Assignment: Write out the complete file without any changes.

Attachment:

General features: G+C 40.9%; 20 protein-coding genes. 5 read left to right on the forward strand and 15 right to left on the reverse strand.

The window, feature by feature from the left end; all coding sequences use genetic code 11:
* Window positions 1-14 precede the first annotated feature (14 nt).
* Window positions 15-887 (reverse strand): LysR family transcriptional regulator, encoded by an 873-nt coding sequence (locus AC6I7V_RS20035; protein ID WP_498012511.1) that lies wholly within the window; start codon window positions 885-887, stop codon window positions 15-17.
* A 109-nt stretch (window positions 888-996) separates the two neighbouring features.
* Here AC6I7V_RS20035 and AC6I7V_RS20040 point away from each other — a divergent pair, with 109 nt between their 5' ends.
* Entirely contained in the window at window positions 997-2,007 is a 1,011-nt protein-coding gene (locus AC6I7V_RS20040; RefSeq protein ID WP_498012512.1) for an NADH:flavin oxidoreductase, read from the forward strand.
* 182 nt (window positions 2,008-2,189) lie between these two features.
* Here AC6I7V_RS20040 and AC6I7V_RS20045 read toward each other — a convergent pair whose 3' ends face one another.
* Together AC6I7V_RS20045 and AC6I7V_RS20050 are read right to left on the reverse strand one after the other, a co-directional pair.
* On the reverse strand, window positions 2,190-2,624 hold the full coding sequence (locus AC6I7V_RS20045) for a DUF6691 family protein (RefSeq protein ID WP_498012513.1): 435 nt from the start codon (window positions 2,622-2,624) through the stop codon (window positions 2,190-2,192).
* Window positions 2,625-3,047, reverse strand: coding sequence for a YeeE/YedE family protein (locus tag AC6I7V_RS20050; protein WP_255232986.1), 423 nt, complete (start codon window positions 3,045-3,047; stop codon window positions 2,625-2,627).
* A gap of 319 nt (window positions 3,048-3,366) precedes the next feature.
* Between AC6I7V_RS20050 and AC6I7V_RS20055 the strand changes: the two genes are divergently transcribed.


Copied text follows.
General features: G+C 40.9%; 20 protein-coding genes. 5 read left to right on the forward strand and 15 right to left on the reverse strand.

The window, feature by feature from the left end; all coding sequences use genetic code 11:
* Window positions 1-14 precede the first annotated feature (14 nt).
* Window positions 15-887 (reverse strand): LysR family transcriptional regulator, encoded by an 873-nt coding sequence (locus AC6I7V_RS20035; protein ID WP_498012511.1) that lies wholly within the window; start codon window positions 885-887, stop codon window positions 15-17.
* A 109-nt stretch (window positions 888-996) separates the two neighbouring features.
* Here AC6I7V_RS20035 and AC6I7V_RS20040 point away from each other — a divergent pair, with 109 nt between their 5' ends.
* Entirely contained in the window at window positions 997-2,007 is a 1,011-nt protein-coding gene (locus AC6I7V_RS20040; RefSeq protein ID WP_498012512.1) for an NADH:flavin oxidoreductase, read from the forward strand.
* 182 nt (window positions 2,008-2,189) lie between these two features.
* Here AC6I7V_RS20040 and AC6I7V_RS20045 read toward each other — a convergent pair whose 3' ends face one another.
* Together AC6I7V_RS20045 and AC6I7V_RS20050 are read right to left on the reverse strand one after the other, a co-directional pair.
* On the reverse strand, window positions 2,190-2,624 hold the full coding sequence (locus AC6I7V_RS20045) for a DUF6691 family protein (RefSeq protein ID WP_498012513.1): 435 nt from the start codon (window positions 2,622-2,624) through the stop codon (window positions 2,190-2,192).
* Window positions 2,625-3,047, reverse strand: coding sequence for a YeeE/YedE family protein (locus tag AC6I7V_RS20050; protein WP_255232986.1), 423 nt, complete (start codon window positions 3,045-3,047; stop codon window positions 2,625-2,627).
* A gap of 319 nt (window positions 3,048-3,366) precedes the next feature.
* Between AC6I7V_RS20050 and AC6I7V_RS20055 the strand changes: the two genes are divergently transcribed.